Britain's May faces pressure after reports of Trident test malfunction

Britain's Prime Minister Theresa May leaves a EU Summit at the European Council headquarters in Brussels, Belgium December 15, 2016. REUTERS/Eric Vidal (Reuters)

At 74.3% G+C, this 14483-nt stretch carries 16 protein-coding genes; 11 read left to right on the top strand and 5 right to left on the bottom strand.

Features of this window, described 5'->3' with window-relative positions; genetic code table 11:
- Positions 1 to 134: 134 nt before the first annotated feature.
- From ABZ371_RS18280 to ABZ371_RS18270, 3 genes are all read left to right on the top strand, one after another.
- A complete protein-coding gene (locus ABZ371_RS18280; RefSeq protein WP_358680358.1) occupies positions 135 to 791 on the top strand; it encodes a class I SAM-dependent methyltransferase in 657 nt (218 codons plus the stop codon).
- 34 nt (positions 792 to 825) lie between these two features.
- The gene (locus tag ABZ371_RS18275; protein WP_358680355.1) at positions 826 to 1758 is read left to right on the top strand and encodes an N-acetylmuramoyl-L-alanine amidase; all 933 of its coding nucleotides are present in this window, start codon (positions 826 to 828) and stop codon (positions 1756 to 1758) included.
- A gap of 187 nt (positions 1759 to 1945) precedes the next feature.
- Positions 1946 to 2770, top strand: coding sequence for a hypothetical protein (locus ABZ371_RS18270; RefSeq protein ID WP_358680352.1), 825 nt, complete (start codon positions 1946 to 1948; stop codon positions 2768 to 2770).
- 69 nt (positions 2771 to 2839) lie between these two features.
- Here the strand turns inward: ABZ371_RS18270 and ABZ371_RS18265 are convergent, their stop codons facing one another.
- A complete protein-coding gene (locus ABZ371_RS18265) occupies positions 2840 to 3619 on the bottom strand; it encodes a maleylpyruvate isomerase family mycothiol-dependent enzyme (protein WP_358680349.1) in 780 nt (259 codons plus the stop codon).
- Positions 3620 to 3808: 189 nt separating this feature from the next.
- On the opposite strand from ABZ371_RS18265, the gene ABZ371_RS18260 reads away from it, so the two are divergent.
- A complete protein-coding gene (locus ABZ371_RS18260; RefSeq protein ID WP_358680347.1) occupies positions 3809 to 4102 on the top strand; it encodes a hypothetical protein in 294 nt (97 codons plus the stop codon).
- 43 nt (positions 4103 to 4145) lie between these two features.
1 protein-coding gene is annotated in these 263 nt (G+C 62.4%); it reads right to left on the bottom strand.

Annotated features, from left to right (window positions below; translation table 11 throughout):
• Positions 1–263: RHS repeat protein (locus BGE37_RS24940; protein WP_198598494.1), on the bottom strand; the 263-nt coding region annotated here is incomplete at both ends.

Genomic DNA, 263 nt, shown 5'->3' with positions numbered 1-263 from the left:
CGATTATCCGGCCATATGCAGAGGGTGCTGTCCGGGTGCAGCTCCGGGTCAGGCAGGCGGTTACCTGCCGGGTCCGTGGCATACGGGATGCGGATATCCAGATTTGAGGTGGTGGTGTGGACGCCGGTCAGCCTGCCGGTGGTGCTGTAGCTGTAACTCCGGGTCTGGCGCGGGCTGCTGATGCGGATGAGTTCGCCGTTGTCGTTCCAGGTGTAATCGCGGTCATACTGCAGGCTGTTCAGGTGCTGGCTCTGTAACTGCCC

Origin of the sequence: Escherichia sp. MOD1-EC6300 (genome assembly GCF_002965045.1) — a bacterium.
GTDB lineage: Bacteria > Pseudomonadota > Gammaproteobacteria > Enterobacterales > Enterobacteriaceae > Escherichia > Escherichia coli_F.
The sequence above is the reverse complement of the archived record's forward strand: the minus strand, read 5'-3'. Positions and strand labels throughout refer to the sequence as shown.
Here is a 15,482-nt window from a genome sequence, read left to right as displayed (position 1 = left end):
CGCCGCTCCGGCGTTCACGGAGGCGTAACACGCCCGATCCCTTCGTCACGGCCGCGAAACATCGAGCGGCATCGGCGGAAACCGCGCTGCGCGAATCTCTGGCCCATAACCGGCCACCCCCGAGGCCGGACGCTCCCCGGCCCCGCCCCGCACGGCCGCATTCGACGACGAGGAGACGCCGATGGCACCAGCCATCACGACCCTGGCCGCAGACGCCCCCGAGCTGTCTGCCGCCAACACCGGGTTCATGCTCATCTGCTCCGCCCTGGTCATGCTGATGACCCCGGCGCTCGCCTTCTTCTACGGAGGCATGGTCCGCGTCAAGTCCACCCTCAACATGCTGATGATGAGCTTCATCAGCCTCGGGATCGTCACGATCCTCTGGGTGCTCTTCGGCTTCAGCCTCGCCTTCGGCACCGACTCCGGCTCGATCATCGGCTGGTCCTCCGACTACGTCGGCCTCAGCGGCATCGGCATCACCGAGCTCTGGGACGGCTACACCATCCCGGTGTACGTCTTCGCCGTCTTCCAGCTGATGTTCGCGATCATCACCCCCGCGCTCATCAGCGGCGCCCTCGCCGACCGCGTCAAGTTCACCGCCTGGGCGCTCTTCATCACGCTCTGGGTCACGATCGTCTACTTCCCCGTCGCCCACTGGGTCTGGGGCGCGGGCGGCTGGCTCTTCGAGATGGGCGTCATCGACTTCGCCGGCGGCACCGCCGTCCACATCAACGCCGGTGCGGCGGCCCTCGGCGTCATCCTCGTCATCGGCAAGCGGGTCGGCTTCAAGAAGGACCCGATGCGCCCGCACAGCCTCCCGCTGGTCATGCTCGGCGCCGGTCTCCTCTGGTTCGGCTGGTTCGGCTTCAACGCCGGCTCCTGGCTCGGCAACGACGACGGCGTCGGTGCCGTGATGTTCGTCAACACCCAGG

LONDON (Reuters) - A test firing of an unarmed British nuclear Trident missile from a submarine malfunctioned last June, the Sunday Times reported, prompting questions about why Prime Minister Theresa May did not tell parliament ahead of a vote on renewing the submarines. The paper quoted an unnamed senior naval source as saying the missile may have veered off in the wrong direction towards the American mainland when it was fired off the coast of Florida. It was the only test firing of a British nuclear missile in four years and came shortly before May became prime minister in the wake of Britain's vote last June to leave the European Union, the paper said. It said May had omitted any mention of the failed test when she persuaded parliament to spend 40 billion pounds ($49.5 billion) on new Trident submarines in her first major speech to parliament as prime minister last July. Asked four times during a BBC television interview on Sunday whether she knew about the misfire before she made that speech, May repeatedly declined to answer directly. "I have absolute faith in our Trident missiles. When I made that speech in the House of Commons what we were talking about was whether or not we should renew our Trident, whether or not we should have Trident missiles," she said. "There are tests that take place all the time, regularly for our nuclear deterrent." The Times said Trident missiles have been test-fired only five times by UK submarines this century because they each cost 17 million pounds. After more than five hours of debate, parliament last year voted to rubber stamp a 2007 decision to replace the deterrent system, approving the building of four submarines to ensure Britain can have nuclear weapons continuously on patrol at sea. But more than 100 of parliament's 650 lawmakers voted against doing so, with the Scottish nationalists and some opposition Labour members arguing the weapons were no longer needed as they are little use against terrorists and the money could be better spent elsewhere. Labour leader Jeremy Corbyn and his finance spokesman John McDonnell, who both oppose Trident, on Sunday called for a discussion on the reported misfire. "People on both sides of the argument on Trident would have expected that to be reported to parliament and the fact that Theresa May didn't is extremely worrying and I think questions have to be asked about that," McDonnell told the BBC. In a joint statement, May's office and Britain's Ministry of Defence said the Royal Navy conducted a routine unarmed Trident missile test in June from HMS Vengeance, as part of an operation designed to certify the submarine and its crew. It did not confirm the failure. "Vengeance and her crew were successfully tested and certified, allowing Vengeance to return into service. We have absolute confidence in our independent nuclear deterrent," the statement said. "We do not provide further details on submarine operations for obvious national security reasons." (Reporting by Stephen Addison and Kylie MacLellan,; editing by Clelia Oziel)